The Murder of the Fisherman and his Wife

Johannes & Anna Syrier

Netherlands

Anna SyrierAnna Syrier
Johannes SyrierJohannes Syrier

In 1936 Jerry Goldschmidt and his parents fled from Germany and arrived in Holland as refugees. Four years later the Germans occupied the Netherlands and they were caught again by Nazi Germany. In summer 1942, the deportation of Jews to the extermination camps in the east began, and the family decided to go into hiding. Jerry's parents found a place for him in Utrecht, where they had been living; they themselves went into hiding with Johannes and Anna Syrier in Amsterdam. However it turned out that conditions at Jerry’s hiding place became impossible – his benefactors’ house was small with very thin walls, and the three Jews in hiding had to maintain complete silence so that the neighbours wouldn’t become suspicious. By Christmas 1942 he was brought to his parents’ hiding place. Thee Syriers’ daughter came to fetch him and brought him to her parents’ home, where he was re-united with his parents.

Johannes Syrier was a fisherman. He and his wife Anna were over fifty years old, but notwithstanding the difficulties, they welcomed the Goldschmidt family in their home and eventually took in another three Jews: Anna Pollack, Dr. Barend and Augusta Luza.

In addition to the great danger to themselves, the rescuers were challenged with feeding another six mouths at wartime, when food was in short supply and rationed. Jerry told Yad Vashem that at the beginning his parents still had some money and could contribute to their upkeep. However eventually all their money was gone. Nevertheless the Syrier family assured them that they would manage without it. All six Jews remained hidden in the Syrier home for two years. Jerry remembers them spending the evenings with their rescuers, talking or playing games.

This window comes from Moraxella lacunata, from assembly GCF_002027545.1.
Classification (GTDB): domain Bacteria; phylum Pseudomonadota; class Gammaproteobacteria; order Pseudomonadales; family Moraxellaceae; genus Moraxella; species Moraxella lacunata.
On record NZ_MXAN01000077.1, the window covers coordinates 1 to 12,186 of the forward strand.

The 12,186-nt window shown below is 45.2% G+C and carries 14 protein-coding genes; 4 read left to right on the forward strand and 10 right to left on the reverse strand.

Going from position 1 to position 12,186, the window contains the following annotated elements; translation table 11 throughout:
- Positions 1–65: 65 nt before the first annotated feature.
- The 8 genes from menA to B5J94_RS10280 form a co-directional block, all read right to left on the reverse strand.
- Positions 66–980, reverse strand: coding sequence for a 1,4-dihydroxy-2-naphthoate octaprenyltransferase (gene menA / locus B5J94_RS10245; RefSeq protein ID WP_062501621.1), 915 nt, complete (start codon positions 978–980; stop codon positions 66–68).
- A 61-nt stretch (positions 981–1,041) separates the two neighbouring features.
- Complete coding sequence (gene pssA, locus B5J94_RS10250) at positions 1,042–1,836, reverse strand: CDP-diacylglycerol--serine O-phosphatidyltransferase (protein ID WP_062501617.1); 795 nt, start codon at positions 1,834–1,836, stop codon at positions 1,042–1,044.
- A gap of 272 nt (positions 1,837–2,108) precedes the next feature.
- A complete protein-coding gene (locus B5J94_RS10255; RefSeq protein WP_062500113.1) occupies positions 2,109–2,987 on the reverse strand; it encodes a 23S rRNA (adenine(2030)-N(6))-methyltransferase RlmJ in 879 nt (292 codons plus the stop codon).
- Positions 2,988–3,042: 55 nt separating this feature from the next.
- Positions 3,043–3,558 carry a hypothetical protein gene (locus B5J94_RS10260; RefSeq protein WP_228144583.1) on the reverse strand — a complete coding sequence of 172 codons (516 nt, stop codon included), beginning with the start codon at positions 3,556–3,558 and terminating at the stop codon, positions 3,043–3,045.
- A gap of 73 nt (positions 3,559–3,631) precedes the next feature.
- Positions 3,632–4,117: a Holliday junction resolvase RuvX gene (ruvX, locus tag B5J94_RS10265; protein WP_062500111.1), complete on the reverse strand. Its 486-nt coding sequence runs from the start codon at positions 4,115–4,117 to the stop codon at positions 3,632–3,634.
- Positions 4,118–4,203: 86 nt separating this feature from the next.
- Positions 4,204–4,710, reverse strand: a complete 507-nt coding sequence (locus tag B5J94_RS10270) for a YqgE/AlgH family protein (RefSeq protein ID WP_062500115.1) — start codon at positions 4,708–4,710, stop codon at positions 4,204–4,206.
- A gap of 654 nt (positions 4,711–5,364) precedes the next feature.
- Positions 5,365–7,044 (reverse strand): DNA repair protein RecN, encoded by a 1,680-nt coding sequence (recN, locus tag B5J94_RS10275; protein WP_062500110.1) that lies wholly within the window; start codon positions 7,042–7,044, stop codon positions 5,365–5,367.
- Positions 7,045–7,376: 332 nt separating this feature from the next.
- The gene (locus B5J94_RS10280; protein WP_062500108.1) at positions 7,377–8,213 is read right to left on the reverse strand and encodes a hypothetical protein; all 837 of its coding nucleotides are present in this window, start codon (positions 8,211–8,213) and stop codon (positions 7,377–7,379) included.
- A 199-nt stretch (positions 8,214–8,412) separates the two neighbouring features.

In summer 1944, they were betrayed. The police came and arrested the Jews and their benefactors. The Syriers were sent to concentration camps, and the Jews were taken first to prison in Amsterdam, and then to Westerbork camp – the transit camp from which Jews from Holland were deported to the east. In the beginning of September 1944 the Goldschmidt family was deported to Theresienstadt, and the other three Jews that had been hiding with the Syriers were taken to Bergen-Belsen. Fortunately, they all survived the war.

The fate of their rescuers, however, was much more bitter, and they did not survive the war. Johannes Syrier died in the Stutthof camp, and his wife Anna in Ravensbrueck concentration camp for women.

On 3 May 2009 Yad Vashem recognized Johannes and Anna Syrier as Righteous Among the Nations.

 

This online story was made possible with the support of:

Conference on Jewish Material Claims Against Germany

The Conference on Jewish Material Claims Against Germany works to secure compensation and restitution for survivors of the Holocaust.

Since 1951, the Claims Conference - working in partnership with the State of Israel - has negotiated for and distributed payments from Germany, Austria, other governments, and certain industry; recovered unclaimed German Jewish property; and funded programs to assist the neediest Jewish victims of Nazism.